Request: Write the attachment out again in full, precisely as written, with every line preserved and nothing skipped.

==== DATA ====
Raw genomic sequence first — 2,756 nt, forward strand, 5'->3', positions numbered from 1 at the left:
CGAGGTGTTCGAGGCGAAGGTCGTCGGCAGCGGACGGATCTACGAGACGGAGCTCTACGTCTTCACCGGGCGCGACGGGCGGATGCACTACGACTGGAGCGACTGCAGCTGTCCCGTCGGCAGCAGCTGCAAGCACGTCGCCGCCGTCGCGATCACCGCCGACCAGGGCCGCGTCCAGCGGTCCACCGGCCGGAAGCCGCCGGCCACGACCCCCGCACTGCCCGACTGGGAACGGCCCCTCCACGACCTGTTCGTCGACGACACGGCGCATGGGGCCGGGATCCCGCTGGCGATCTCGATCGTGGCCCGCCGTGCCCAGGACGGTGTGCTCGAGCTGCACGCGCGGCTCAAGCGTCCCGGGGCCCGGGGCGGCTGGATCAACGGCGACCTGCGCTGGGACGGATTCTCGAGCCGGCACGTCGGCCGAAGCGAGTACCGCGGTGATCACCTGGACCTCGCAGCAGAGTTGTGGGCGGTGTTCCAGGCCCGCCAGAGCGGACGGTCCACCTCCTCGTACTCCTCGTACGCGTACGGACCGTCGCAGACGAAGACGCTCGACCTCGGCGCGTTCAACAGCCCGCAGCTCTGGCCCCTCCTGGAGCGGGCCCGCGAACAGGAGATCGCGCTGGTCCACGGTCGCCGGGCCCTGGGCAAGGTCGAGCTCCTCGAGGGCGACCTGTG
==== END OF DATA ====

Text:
Raw genomic sequence first — 2,756 nt, forward strand, 5'->3', positions numbered from 1 at the left:
CGAGGTGTTCGAGGCGAAGGTCGTCGGCAGCGGACGGATCTACGAGACGGAGCTCTACGTCTTCACCGGGCGCGACGGGCGGATGCACTACGACTGGAGCGACTGCAGCTGTCCCGTCGGCAGCAGCTGCAAGCACGTCGCCGCCGTCGCGATCACCGCCGACCAGGGCCGCGTCCAGCGGTCCACCGGCCGGAAGCCGCCGGCCACGACCCCCGCACTGCCCGACTGGGAACGGCCCCTCCACGACCTGTTCGTCGACGACACGGCGCATGGGGCCGGGATCCCGCTGGCGATCTCGATCGTGGCCCGCCGTGCCCAGGACGGTGTGCTCGAGCTGCACGCGCGGCTCAAGCGTCCCGGGGCCCGGGGCGGCTGGATCAACGGCGACCTGCGCTGGGACGGATTCTCGAGCCGGCACGTCGGCCGAAGCGAGTACCGCGGTGATCACCTGGACCTCGCAGCAGAGTTGTGGGCGGTGTTCCAGGCCCGCCAGAGCGGACGGTCCACCTCCTCGTACTCCTCGTACGCGTACGGACCGTCGCAGACGAAGACGCTCGACCTCGGCGCGTTCAACAGCCCGCAGCTCTGGCCCCTCCTGGAGCGGGCCCGCGAACAGGAGATCGCGCTGGTCCACGGTCGCCGGGCCCTGGGCAAGGTCGAGCTCCTCGAGGGCGACCTGTG